Unless you were the retiree that was smart enough to pay off the before retirement.
Five short years ago, many learned men and women warned Americans against thinking that rising home prices would eliminate or lessen the need for them to save for retirement. Institutions and advisers alike warned people against relying on the equity in their homes to finance part if not all of their consumption needs in retirement.
Today, that's no longer the case. In fact, today, we have almost the opposite situation. With home prices falling for nearly five years, many Americans now must consider what to do with their homes should prices continue to collapse and the equity in their homes -- if they are still lucky enough to have any equity -- disappears completely.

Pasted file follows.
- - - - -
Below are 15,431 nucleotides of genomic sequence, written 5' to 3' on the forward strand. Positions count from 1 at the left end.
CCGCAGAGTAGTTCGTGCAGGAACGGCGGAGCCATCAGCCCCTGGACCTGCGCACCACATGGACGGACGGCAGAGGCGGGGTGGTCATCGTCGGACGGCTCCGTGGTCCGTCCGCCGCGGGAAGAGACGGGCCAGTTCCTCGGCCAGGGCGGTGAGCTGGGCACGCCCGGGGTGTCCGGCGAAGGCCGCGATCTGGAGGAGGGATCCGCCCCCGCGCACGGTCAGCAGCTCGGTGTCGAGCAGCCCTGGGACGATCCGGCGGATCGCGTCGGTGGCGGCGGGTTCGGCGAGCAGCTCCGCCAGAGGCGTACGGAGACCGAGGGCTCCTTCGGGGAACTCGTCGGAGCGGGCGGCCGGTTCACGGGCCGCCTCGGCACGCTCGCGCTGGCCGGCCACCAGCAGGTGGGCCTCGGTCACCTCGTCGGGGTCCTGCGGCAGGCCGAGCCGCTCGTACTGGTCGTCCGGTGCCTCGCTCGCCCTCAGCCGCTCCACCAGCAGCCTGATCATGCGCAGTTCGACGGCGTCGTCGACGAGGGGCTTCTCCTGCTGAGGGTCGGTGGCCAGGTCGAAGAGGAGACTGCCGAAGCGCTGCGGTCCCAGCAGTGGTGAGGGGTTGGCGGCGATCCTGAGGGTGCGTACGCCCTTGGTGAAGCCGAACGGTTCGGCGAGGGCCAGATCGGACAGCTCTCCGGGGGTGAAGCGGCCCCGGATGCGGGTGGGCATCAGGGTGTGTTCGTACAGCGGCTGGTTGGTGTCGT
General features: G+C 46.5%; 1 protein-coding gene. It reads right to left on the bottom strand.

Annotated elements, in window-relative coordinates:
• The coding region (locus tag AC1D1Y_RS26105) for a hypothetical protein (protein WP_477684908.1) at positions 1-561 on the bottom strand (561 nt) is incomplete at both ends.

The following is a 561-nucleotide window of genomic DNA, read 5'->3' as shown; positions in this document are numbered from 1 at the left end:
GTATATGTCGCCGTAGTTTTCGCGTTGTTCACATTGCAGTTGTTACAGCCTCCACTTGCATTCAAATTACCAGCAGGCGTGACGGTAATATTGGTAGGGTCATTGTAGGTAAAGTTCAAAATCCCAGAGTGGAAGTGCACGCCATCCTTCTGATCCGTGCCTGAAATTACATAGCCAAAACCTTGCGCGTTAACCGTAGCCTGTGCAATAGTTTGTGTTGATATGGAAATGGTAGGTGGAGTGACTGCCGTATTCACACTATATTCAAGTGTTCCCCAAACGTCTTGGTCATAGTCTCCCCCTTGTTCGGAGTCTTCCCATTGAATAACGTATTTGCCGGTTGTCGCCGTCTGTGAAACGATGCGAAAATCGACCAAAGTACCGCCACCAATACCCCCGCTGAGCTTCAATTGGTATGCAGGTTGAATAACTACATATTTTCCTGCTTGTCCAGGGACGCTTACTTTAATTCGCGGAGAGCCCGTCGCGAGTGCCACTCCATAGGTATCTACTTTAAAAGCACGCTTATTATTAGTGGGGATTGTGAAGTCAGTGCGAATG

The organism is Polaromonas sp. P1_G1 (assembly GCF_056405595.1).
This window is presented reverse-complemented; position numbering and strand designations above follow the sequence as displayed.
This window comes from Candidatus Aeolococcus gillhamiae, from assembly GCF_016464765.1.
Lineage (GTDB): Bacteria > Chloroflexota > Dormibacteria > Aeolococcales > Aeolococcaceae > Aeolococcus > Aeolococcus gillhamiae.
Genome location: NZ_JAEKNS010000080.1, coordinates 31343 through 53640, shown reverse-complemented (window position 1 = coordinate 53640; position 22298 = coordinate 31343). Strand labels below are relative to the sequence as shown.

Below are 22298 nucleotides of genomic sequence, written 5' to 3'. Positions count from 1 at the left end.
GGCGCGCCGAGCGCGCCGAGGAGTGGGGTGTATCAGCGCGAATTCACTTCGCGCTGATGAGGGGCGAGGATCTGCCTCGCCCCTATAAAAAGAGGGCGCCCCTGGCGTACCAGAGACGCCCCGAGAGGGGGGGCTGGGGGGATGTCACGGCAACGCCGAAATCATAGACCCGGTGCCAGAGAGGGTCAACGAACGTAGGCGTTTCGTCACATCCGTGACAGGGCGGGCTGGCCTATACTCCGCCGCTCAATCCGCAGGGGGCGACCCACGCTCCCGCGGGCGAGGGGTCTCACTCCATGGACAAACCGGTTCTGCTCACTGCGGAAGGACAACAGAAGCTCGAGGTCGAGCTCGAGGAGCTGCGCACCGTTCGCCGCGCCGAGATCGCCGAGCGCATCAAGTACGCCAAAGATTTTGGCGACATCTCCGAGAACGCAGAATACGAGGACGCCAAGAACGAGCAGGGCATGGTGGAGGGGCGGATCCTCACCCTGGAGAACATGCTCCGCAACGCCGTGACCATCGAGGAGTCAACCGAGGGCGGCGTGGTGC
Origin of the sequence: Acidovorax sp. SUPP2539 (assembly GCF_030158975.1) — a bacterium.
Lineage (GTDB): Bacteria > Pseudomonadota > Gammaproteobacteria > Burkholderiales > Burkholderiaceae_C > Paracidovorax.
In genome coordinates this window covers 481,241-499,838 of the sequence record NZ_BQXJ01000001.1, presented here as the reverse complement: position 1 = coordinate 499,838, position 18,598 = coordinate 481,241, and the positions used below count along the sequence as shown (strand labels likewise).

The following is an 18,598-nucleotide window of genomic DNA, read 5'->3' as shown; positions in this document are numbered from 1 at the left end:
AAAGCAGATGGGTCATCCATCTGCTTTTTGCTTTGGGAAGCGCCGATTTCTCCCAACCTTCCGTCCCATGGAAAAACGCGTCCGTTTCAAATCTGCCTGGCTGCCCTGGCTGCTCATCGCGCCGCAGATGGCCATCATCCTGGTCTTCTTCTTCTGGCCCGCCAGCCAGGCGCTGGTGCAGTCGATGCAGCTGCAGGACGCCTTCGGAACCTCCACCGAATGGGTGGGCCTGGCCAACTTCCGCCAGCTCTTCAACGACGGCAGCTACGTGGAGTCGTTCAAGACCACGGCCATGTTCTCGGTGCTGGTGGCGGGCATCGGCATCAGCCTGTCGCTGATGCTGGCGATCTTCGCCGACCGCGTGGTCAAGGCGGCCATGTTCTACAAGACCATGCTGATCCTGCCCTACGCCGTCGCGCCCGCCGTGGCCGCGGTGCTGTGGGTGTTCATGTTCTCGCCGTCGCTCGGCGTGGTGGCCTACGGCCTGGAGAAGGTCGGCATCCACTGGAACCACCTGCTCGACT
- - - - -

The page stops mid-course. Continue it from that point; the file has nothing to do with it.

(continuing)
Should they stay in place and wait it out? Or should they bail out now and downsize? If they stay in place, should they pay down their mortgage, if they have one? And if they have a home equity loan, should they refinance that or, if possible, accelerate the payments on that debt?
Read it all"As always, the answer to such questions is determined by the age, desires, financial situation and other characteristics of the owners," said Barney Walsh, CEBS, a pension and retirement planning consultant with Morgan & Walsh